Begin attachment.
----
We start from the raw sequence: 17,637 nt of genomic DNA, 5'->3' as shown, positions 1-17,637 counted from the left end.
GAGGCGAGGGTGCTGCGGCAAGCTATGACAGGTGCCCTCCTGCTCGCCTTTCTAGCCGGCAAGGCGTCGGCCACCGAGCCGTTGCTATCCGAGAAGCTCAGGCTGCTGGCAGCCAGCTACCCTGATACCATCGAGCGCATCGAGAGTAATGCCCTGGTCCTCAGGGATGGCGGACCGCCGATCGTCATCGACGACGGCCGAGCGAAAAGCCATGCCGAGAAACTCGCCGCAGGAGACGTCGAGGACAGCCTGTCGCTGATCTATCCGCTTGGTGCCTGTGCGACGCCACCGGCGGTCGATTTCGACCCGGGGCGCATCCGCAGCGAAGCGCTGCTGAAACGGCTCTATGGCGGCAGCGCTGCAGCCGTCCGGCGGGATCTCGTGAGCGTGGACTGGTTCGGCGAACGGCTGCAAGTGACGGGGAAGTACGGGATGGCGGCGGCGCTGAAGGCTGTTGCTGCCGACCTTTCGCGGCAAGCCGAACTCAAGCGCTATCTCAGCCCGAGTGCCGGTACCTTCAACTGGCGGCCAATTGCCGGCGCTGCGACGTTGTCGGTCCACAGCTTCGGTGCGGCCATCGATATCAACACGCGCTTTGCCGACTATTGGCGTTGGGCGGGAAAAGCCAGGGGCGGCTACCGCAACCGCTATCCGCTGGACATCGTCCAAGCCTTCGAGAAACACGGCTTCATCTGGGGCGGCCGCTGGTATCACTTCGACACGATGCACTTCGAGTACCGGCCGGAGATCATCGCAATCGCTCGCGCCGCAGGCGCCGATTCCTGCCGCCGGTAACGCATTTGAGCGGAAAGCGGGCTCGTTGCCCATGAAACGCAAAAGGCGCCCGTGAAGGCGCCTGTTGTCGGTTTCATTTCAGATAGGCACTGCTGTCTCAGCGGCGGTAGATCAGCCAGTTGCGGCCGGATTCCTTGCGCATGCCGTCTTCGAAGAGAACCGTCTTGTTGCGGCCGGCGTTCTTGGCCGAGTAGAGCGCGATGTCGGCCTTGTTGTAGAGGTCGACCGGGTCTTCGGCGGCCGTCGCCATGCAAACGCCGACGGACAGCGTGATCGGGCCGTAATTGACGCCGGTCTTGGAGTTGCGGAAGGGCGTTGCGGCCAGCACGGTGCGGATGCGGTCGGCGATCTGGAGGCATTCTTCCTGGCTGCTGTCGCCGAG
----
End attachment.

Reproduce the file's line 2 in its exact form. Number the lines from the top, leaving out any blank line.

GAGGCGAGGGTGCTGCGGCAAGCTATGACAGGTGCCCTCCTGCTCGCCTTTCTAGCCGGCAAGGCGTCGGCCACCGAGCCGTTGCTATCCGAGAAGCTCAGGCTGCTGGCAGCCAGCTACCCTGATACCATCGAGCGCATCGAGAGTAATGCCCTGGTCCTCAGGGATGGCGGACCGCCGATCGTCATCGACGACGGCCGAGCGAAAAGCCATGCCGAGAAACTCGCCGCAGGAGACGTCGAGGACAGCCTGTCGCTGATCTATCCGCTTGGTGCCTGTGCGACGCCACCGGCGGTCGATTTCGACCCGGGGCGCATCCGCAGCGAAGCGCTGCTGAAACGGCTCTATGGCGGCAGCGCTGCAGCCGTCCGGCGGGATCTCGTGAGCGTGGACTGGTTCGGCGAACGGCTGCAAGTGACGGGGAAGTACGGGATGGCGGCGGCGCTGAAGGCTGTTGCTGCCGACCTTTCGCGGCAAGCCGAACTCAAGCGCTATCTCAGCCCGAGTGCCGGTACCTTCAACTGGCGGCCAATTGCCGGCGCTGCGACGTTGTCGGTCCACAGCTTCGGTGCGGCCATCGATATCAACACGCGCTTTGCCGACTATTGGCGTTGGGCGGGAAAAGCCAGGGGCGGCTACCGCAACCGCTATCCGCTGGACATCGTCCAAGCCTTCGAGAAACACGGCTTCATCTGGGGCGGCCGCTGGTATCACTTCGACACGATGCACTTCGAGTACCGGCCGGAGATCATCGCAATCGCTCGCGCCGCAGGCGCCGATTCCTGCCGCCGGTAACGCATTTGAGCGGAAAGCGGGCTCGTTGCCCATGAAACGCAAAAGGCGCCCGTGAAGGCGCCTGTTGTCGGTTTCATTTCAGATAGGCACTGCTGTCTCAGCGGCGGTAGATCAGCCAGTTGCGGCCGGATTCCTTGCGCATGCCGTCTTCGAAGAGAACCGTCTTGTTGCGGCCGGCGTTCTTGGCCGAGTAGAGCGCGATGTCGGCCTTGTTGTAGAGGTCGACCGGGTCTTCGGCGGCCGTCGCCATGCAAACGCCGACGGACAGCGTGATCGGGCCGTAATTGACGCCGGTCTTGGAGTTGCGGAAGGGCGTTGCGGCCAGCACGGTGCGGATGCGGTCGGCGATCTGGAGGCATTCTTCCTGGCTGCTGTCGCCGAG